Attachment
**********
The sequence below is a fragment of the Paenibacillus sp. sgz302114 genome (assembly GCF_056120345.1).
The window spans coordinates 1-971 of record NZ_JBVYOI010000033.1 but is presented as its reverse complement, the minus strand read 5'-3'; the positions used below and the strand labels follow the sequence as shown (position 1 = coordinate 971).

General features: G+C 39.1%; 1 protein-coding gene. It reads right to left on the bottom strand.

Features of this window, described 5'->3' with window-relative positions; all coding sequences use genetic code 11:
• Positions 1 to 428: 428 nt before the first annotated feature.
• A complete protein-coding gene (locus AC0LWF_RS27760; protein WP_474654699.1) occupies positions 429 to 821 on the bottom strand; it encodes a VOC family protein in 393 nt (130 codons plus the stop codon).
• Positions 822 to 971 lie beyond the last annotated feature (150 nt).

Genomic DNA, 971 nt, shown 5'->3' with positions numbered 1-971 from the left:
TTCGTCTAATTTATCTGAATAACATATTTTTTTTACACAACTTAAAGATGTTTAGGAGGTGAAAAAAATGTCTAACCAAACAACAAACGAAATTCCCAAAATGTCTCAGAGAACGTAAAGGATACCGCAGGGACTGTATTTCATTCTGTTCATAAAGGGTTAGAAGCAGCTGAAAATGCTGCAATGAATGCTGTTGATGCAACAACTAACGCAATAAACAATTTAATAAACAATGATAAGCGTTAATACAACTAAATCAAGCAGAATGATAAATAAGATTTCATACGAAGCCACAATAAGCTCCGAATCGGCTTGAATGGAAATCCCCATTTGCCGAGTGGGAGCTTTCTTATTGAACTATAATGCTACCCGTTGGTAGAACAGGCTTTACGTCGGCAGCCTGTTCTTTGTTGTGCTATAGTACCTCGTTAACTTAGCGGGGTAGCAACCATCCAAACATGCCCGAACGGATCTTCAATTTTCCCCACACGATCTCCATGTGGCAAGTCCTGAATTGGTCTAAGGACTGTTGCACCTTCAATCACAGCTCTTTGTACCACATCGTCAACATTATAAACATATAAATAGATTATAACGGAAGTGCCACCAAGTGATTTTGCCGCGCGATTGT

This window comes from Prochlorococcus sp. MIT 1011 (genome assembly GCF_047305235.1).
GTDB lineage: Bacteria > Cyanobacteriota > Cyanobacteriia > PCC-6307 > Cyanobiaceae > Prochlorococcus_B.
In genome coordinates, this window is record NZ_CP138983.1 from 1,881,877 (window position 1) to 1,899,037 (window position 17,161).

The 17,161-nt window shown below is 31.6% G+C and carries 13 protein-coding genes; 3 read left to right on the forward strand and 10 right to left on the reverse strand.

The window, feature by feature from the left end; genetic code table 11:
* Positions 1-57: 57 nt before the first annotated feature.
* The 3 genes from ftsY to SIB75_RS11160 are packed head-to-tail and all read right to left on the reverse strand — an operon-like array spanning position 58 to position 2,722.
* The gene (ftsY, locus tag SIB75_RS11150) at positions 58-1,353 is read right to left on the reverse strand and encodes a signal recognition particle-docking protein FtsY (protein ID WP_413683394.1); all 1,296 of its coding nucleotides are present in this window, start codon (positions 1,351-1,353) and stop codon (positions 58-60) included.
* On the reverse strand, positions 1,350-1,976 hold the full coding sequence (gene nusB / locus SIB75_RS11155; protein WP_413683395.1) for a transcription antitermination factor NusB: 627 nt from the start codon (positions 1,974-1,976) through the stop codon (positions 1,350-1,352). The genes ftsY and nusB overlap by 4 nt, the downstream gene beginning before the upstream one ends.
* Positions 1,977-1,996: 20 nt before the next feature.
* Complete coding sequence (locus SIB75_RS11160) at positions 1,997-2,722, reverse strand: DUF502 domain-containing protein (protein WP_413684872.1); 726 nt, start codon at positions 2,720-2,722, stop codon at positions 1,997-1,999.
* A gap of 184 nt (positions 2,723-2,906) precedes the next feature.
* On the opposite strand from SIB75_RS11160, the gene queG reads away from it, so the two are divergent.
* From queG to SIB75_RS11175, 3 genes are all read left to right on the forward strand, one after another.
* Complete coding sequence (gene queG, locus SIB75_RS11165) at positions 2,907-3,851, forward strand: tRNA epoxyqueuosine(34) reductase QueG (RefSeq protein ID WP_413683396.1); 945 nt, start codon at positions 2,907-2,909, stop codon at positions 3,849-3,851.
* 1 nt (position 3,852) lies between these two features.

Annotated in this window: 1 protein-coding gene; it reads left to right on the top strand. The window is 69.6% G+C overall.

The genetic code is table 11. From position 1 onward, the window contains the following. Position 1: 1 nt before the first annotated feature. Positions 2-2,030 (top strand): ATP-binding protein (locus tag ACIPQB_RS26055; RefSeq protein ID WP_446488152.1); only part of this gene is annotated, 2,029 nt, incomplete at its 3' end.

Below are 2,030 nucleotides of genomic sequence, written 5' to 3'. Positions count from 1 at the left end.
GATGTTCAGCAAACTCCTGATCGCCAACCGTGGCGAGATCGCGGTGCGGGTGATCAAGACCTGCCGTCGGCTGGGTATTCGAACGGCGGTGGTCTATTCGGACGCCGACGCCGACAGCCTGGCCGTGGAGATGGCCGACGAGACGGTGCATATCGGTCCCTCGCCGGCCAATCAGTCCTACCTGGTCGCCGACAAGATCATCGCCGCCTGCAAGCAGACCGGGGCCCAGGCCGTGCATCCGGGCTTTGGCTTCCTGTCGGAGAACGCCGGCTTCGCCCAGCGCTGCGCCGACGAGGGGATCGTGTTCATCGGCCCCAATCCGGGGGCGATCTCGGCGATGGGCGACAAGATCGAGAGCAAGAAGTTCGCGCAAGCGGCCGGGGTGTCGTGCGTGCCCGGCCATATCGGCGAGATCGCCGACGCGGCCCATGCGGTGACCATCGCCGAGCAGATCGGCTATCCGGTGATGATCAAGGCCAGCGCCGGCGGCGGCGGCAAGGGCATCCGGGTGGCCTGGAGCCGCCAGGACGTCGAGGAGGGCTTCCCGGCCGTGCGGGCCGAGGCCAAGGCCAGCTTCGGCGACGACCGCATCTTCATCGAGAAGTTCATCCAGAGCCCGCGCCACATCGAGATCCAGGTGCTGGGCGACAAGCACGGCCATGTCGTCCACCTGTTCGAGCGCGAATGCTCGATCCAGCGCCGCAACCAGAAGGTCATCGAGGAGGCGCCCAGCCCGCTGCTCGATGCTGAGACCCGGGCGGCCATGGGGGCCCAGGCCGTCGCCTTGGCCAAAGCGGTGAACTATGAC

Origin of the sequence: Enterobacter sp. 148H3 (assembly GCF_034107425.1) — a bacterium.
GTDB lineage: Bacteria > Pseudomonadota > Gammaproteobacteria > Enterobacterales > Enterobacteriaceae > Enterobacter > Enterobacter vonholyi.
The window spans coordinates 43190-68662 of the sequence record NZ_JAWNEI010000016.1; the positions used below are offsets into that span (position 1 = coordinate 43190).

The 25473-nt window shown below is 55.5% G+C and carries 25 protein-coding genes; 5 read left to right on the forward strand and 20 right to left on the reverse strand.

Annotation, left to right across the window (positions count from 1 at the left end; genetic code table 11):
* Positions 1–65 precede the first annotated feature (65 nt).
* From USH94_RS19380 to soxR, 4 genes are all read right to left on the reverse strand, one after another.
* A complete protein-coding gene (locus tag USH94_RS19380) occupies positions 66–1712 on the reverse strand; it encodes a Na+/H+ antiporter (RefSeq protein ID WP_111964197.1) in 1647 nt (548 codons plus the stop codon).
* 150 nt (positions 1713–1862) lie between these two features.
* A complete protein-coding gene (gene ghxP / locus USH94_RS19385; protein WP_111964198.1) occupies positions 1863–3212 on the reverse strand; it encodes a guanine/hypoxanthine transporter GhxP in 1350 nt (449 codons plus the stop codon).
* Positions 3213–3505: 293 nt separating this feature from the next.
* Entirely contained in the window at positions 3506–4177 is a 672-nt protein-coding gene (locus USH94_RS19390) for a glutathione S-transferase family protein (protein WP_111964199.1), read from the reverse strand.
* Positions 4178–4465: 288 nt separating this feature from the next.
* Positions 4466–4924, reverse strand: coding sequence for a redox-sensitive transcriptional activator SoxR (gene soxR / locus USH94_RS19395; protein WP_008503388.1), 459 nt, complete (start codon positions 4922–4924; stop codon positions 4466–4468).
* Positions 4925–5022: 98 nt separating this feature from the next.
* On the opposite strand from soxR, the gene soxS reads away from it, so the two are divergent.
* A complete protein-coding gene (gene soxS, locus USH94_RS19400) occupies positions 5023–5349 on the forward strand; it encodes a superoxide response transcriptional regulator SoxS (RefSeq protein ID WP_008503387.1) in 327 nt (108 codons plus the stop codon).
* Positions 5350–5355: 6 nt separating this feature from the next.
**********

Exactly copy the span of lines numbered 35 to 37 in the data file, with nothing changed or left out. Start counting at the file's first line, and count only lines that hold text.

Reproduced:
* Positions 1–65 precede the first annotated feature (65 nt).
* From USH94_RS19380 to soxR, 4 genes are all read right to left on the reverse strand, one after another.
* A complete protein-coding gene (locus tag USH94_RS19380) occupies positions 66–1712 on the reverse strand; it encodes a Na+/H+ antiporter (RefSeq protein ID WP_111964197.1) in 1647 nt (548 codons plus the stop codon).